Replenishment Lead Time
Shipping and Receiving Cost
Level of Product availability
DecreaseThus, we can say that the Bullwhip effect has a significant effect on the overall profitability of the supply chain. There is an increase in cost and decrease in responsiveness.
Obstacles to achieving coordination in Supply Chain
Factors leading to local optimization at various stages of supply chain or increase in information delay are the root cause of difficulty in coordination in supply chain. The five major categories of obstacles are
Information processing obstacles
When there is a variation in incentive offered at different stages in a supply chain, there is an increase in variability in the productivity and reduction in total supply chain profits.
Local Optimization: Suppose that the incentive of a floor manager at a local grocery store depends up on the profit they generate for that particular store. Here, the managers take all their purchasing and inventory decisions to achieve this goal only and not for the benefit of the entire supply chain. Buying and stocking decisions which are based on single stage optimization can never result in over all supply chain profitability.
Improper sales force incentive: Very often, sales force incentive are designed in a manner to achieve local goals. Sales force incentive are based on the quantity sold to the distributors and not the end consumers. For example, consider an umbrella manufacturing firm, which offers its sales force an incentive on the sales target achieved in off season. To maximize their bonuses, sales force convinces distributors to buy more umbrellas even though there is no demand. This results in order variability with more demand in off season and less demand when actually there are sales. This kind of sales forces incentive result in order variability more than customer demand variability.
Information processing obstacles
Information processing obstacles occurs in a situation when there is a distortion in information regarding demand as it moves from customers to retailers to distributors to manufacturers.
Forecasting based on orders and not on customer demand
When there is a Bullwhip effect is a supply chain, the only communication between different stages is the orders they receive. Each stage sees its responsibility as fulfilling orders to its downstream. In such a scenario, a very small change in customer demand will result in large variability in orders placed by the distributors. The fact that each stage in a supply chain forecasts demand based on the stream of orders received from the downstream stage results in a magnification of fluctuations in demand as we move up the supply chain from the retailer to the manufacturer.
Lack of information sharing
Suppose a retailer increases the size of order for a particular product due to its planned promotion. Now, if the manufacturer is not aware of this planned promotion, it will see this increase in order as increase in customer demand and place orders with suppliers accordingly. So, when the retailer finishes its promotion, both manufacturer and distributor has a piled up inventory.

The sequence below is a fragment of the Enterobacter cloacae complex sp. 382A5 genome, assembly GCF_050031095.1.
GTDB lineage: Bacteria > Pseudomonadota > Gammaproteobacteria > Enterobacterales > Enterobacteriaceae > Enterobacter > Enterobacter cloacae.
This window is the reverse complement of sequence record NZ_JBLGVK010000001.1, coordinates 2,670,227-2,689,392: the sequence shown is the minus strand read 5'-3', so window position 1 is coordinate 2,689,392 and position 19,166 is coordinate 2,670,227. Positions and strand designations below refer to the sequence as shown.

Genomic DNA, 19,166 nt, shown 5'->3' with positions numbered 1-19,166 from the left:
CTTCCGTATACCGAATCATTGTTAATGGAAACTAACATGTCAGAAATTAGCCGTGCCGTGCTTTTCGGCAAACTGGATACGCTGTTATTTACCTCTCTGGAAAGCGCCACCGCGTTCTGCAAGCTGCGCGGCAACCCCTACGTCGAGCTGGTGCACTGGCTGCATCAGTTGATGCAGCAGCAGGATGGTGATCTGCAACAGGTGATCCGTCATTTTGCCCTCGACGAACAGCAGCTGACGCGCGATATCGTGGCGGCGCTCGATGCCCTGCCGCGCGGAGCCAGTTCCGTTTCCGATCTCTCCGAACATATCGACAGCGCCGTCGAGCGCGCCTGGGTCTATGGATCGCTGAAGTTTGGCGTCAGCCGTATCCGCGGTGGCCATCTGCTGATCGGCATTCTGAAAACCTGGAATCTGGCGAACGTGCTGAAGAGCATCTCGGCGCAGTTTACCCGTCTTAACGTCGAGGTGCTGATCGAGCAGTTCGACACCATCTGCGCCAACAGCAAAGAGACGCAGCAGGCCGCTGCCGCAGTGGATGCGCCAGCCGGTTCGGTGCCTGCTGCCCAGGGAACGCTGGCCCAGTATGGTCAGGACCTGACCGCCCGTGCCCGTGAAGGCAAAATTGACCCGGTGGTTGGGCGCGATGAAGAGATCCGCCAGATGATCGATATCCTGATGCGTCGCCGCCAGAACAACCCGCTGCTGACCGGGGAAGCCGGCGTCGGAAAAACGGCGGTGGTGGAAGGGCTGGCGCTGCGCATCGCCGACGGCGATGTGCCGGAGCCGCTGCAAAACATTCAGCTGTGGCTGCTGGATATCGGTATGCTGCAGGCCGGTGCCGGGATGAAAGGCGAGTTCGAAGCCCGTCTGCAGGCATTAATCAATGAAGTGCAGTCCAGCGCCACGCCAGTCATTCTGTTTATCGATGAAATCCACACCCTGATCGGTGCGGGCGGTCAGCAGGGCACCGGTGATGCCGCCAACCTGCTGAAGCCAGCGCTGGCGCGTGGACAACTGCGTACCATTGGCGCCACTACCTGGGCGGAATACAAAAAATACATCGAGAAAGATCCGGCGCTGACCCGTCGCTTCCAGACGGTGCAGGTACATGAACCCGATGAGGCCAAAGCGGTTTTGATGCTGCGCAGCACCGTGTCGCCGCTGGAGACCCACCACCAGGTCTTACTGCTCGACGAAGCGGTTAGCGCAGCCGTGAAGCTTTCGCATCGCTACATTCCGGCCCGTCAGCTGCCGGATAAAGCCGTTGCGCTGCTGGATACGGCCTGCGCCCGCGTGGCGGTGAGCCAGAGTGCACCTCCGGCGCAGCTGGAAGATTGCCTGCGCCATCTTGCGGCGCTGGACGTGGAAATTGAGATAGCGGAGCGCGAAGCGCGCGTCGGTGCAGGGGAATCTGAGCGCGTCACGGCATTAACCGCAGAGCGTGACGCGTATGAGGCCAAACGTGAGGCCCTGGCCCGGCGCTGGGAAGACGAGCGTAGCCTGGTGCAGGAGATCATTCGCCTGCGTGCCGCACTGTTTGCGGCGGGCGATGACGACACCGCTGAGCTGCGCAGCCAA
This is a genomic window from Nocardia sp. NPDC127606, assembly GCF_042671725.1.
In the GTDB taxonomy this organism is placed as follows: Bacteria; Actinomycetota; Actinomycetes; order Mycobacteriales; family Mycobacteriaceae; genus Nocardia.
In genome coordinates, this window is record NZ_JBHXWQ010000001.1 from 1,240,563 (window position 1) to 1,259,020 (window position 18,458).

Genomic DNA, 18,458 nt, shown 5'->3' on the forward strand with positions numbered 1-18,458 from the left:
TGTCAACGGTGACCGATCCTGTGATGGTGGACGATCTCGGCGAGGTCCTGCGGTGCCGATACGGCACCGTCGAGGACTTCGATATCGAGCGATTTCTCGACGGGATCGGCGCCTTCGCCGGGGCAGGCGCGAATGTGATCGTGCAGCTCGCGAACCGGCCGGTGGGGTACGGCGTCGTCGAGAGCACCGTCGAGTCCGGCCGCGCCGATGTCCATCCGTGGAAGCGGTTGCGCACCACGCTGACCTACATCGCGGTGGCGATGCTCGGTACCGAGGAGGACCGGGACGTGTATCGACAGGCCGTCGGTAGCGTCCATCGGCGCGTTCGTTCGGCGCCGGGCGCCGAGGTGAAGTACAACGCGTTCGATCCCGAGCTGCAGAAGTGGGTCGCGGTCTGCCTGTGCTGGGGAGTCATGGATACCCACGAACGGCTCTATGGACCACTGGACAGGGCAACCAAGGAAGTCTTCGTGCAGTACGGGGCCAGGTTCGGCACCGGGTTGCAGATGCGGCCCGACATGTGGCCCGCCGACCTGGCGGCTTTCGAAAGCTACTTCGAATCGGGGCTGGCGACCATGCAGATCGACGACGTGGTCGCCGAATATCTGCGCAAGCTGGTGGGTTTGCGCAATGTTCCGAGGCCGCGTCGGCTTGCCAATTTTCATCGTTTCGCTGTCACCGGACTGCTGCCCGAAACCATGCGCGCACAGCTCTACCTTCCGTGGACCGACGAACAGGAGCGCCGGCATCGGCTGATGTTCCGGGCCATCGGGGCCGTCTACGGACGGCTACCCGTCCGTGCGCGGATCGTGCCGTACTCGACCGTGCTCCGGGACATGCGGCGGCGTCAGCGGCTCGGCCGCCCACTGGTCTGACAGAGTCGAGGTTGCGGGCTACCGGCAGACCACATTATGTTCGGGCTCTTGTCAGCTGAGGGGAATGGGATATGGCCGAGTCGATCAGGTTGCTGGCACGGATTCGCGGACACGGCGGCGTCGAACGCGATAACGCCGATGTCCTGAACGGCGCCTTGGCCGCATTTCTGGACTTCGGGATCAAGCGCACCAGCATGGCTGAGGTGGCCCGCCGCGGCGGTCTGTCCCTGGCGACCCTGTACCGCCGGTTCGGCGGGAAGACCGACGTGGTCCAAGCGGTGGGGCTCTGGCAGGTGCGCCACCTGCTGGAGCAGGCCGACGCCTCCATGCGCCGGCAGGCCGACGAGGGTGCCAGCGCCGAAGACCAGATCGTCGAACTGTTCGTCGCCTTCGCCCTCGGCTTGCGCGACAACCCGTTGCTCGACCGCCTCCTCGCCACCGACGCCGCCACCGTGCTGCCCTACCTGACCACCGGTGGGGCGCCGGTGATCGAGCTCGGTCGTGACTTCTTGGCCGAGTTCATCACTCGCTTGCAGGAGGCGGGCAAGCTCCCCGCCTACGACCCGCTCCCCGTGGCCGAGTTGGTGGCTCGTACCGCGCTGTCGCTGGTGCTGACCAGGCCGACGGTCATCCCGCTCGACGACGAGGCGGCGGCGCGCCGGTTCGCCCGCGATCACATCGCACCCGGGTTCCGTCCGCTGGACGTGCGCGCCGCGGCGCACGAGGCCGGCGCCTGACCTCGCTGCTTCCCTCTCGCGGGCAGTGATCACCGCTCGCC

Operational obstacles occur at the time of placing and filling of orders. There are a number of fixed costs associated with placing of order, receiving or transportation of an order. Different retailers may prefer orders in lots to minimize such costs. Thus at the suppliers end there is large variability in order as compared to demand variability at retailer’s end. Now, if there a number of retailers associated with the same supplier, and due to placement of orders in lots, there might be some days when order may be erratically high as compared to other days as compared to demand. Such situations may also lead to large replenishment lead time.
Lot size based quantity discounts occurs when there are discounts offered on large lots of order placed. These resulting large lots magnify the Bullwhip effect. There are a number of trade promotions and short term discounts. Such offers always boost orders, which are nowhere in sync up with the real demand. Such forward buying result in large orders during promotional activity or special discount rates but very small orders after that.
Behavioral obstacles are problems in learning within organizations which later on contribute to the Bullwhip effect.
Each stage of supply chain acts locally and is not aware of the consequences of its action on others.
Different stages of the supply chain react to the current situation locally rather than trying to identify the root cause.
Due to lack of common understanding and mutual trust, each stage plays a blame game on each other with no one taking the responsibility of these fluctuations.
Lack of trust with in supply chain makes them all opportunistic at the expense of the overall supply chain profitability. This also results in duplication of efforts. Since individual entities do not share ideas and work in isolation, many a times they turn up doing the same task.
Means to Overcome obstacles of Collaborative information sharing – Collaborative Planning, Forecasting and Replenishment
Means to overcome these obstacles
Improved information accuracy
Alignment of goals and incentive across the channel
Building strong partnership and mutual trust
Improving Operational Performance